[Review] The Democratization of American Christianity
Nathan O. Hatch, The Democratization of American Christianity. (New Haven: Yale, 1989), 243pp.
According to Hatch, religion in the early American republic was profoundly influenced by the process of democratization that was inaugurated by the revolution that gave birth to a United States of America. Hatch describes how the religion of post-Revolutionary America was marked by the ascendency of populist leaders and democratic movements pushing back against the hegemony of the orthodox Calvinism that marked the founders of the American colonies, and which remained in power in the northeastern United States.
The social upheaval inherent in revolution did not subside once the new nation had come into being. The period of 1775-1850 saw a profound reordering of the structures of American society, including religion. This upheaval saw the inversion of authority so that those occupying the elite professions, including law, medicine, and priesthood, came to be displaced by the virtuous everyman.
The liberty that came into being with the Declaration of Independence produced a fierce vision of ordinary folk as enjoying the right to believe as they wished—the inalienable right of freedom of conscience. This was especially the case as the American population came to occupy new frontiers and territories of the new nation which were notably devoid of the influences of high culture. Hatch points out that many of these new religious groups were highly class-conscious to the extent almost of using a class-based hermeneutic to critique the dominant churches of high society.
This context provided the perfect petri dish into which a myriad of sects could come into being. Hatch examines these culturally marginal groups including The Christian Movement, The Methodism of Bishop Francis Asbury, the birth of African-American religious groups such as the AME Church, and the Mormonism fueled by the heavenly vision of Joseph Smith.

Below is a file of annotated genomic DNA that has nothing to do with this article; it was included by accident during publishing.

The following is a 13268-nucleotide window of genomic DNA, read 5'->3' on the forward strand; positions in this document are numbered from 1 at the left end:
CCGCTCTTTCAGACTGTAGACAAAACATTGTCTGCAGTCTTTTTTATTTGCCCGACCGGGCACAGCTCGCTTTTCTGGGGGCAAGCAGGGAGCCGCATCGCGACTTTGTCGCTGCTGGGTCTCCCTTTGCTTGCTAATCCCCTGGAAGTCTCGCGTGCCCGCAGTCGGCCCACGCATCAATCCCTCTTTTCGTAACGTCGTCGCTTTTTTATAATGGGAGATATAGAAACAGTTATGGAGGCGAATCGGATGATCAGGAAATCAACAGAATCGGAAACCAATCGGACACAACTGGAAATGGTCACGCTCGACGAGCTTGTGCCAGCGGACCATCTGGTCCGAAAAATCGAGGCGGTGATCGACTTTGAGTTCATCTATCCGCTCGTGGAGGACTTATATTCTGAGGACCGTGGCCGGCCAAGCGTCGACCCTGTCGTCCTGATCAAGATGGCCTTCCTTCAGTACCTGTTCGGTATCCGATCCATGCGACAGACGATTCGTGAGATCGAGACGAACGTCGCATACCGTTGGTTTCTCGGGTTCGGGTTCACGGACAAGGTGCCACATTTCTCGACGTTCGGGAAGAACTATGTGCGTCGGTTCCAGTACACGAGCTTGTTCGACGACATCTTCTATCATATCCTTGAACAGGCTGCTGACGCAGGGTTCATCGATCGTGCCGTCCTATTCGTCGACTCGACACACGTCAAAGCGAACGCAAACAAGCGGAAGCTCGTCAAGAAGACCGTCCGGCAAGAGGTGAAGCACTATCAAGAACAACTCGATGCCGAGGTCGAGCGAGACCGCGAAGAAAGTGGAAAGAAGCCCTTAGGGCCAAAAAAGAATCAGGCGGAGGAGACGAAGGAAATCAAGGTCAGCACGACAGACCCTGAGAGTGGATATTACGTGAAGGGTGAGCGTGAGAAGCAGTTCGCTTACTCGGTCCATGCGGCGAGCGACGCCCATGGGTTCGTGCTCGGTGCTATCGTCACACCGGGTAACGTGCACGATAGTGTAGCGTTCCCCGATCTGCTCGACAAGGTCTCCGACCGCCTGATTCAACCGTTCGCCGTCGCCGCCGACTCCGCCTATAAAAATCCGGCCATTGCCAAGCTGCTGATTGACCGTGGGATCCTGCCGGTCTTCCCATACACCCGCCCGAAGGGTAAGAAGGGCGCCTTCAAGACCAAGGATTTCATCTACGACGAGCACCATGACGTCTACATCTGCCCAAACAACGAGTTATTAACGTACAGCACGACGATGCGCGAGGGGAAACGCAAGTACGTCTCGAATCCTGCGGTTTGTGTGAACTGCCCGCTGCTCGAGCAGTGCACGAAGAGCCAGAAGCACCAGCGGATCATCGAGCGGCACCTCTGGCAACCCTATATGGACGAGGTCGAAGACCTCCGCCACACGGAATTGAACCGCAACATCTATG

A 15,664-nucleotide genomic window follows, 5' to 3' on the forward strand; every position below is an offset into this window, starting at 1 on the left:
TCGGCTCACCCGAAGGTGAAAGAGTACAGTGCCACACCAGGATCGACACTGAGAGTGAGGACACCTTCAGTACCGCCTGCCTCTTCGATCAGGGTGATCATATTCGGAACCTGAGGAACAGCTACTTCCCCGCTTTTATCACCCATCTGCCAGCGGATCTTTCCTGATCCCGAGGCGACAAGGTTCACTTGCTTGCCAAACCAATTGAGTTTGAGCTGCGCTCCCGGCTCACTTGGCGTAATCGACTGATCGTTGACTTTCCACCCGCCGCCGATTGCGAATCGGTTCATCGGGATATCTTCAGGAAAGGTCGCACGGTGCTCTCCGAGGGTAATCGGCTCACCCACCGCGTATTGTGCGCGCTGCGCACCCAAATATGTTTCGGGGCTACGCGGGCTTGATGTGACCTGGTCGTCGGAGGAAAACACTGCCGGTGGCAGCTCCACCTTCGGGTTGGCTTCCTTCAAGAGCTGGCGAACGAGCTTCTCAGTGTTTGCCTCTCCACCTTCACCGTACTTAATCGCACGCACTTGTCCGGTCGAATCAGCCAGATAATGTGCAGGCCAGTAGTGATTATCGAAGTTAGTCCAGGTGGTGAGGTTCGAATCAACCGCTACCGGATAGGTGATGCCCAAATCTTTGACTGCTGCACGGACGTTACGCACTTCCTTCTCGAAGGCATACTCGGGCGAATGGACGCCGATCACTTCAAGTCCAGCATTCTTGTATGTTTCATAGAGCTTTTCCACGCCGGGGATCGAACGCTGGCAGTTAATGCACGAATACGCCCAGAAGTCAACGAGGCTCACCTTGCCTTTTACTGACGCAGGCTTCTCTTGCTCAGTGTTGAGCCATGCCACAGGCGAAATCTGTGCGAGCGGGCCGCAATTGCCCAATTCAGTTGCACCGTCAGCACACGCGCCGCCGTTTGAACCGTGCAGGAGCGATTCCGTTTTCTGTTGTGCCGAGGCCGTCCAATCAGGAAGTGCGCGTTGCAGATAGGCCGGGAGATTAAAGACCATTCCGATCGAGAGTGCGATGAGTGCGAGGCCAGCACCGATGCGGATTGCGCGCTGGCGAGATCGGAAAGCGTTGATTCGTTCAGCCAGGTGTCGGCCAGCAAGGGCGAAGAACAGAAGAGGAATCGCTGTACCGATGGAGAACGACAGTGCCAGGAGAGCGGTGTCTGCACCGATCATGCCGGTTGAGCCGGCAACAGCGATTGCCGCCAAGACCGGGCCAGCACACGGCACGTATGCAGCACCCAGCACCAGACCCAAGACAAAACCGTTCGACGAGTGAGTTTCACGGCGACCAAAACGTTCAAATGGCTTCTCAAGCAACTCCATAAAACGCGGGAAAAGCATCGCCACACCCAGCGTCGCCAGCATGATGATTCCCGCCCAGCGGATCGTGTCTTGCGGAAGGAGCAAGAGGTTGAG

Hatch shows how religion in the early republic veered away from those forms of Christianity that were regnant in Europe and under whose leadership the new nation had been formed—the “Calvinist Orthodoxy” of the Old School Presbyterians. The Presbyterians, the Congregationalists, and the Episcopalians were all eclipsed by the growth of the various sects within Protestant Christianity. These sects valued the preacher as an everyman, rejecting the notion of a cultured and educated clergy. Preaching came to be associated with the exhortative style of the frontier evangelist rather than the rhetorical finesse of the Ivy League graduate.
This new populist, revivalist religion—in all its forms—was remarkably able to grasp the importance of new communication media. If Gutenberg’s printing press helped to start the Protestant Reformation, surely its successors—the myriad newsletters, papers, and tracts of the early republic—aided the growth of these new religious movements despite the efforts of schools such as The Mercersburg Theology as well as the Old Princeton School to critique and deconstruct the theology of such “enthusiasts.”
Finally, Hatch shows how these new religious groups took hold of the Protestant slogan “sola scriptura” and carried it to its logical end thus producing a plurality of interpretations. “No creed but the Bible” was the watchword of both fundamentalists and Unitarian Universalists at the time.
Each person, it was thought, had the right to his own mind with respect to scripture interpretation—let the priests and the scholars be damned. In the end, the landscape of American religion was inalterably shaped by the forces of revolution that were unleashed in the severing of ties with Great Britain.